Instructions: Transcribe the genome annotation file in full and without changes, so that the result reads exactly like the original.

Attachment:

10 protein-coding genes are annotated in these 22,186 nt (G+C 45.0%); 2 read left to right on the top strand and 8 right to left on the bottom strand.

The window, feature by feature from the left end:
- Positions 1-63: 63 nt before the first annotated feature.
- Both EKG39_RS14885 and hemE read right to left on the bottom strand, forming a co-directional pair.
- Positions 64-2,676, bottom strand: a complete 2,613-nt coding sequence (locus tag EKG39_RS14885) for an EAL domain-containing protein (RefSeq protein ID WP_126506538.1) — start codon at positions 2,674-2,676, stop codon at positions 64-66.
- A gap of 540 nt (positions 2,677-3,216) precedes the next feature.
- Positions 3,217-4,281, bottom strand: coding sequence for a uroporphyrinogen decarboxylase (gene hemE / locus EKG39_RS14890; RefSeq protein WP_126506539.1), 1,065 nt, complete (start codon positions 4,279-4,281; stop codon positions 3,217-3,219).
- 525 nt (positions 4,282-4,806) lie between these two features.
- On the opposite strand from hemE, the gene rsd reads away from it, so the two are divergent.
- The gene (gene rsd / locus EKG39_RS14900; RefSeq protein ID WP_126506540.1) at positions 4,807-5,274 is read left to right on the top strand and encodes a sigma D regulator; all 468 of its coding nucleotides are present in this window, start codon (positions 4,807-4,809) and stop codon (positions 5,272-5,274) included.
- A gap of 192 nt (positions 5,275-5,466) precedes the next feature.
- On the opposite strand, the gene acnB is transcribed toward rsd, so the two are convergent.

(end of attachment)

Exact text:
10 protein-coding genes are annotated in these 22,186 nt (G+C 45.0%); 2 read left to right on the top strand and 8 right to left on the bottom strand.

The window, feature by feature from the left end:
- Positions 1-63: 63 nt before the first annotated feature.
- Both EKG39_RS14885 and hemE read right to left on the bottom strand, forming a co-directional pair.
- Positions 64-2,676, bottom strand: a complete 2,613-nt coding sequence (locus tag EKG39_RS14885) for an EAL domain-containing protein (RefSeq protein ID WP_126506538.1) — start codon at positions 2,674-2,676, stop codon at positions 64-66.
- A gap of 540 nt (positions 2,677-3,216) precedes the next feature.
- Positions 3,217-4,281, bottom strand: coding sequence for a uroporphyrinogen decarboxylase (gene hemE / locus EKG39_RS14890; RefSeq protein WP_126506539.1), 1,065 nt, complete (start codon positions 4,279-4,281; stop codon positions 3,217-3,219).
- 525 nt (positions 4,282-4,806) lie between these two features.
- On the opposite strand from hemE, the gene rsd reads away from it, so the two are divergent.
- The gene (gene rsd / locus EKG39_RS14900; RefSeq protein ID WP_126506540.1) at positions 4,807-5,274 is read left to right on the top strand and encodes a sigma D regulator; all 468 of its coding nucleotides are present in this window, start codon (positions 4,807-4,809) and stop codon (positions 5,272-5,274) included.
- A gap of 192 nt (positions 5,275-5,466) precedes the next feature.
- On the opposite strand, the gene acnB is transcribed toward rsd, so the two are convergent.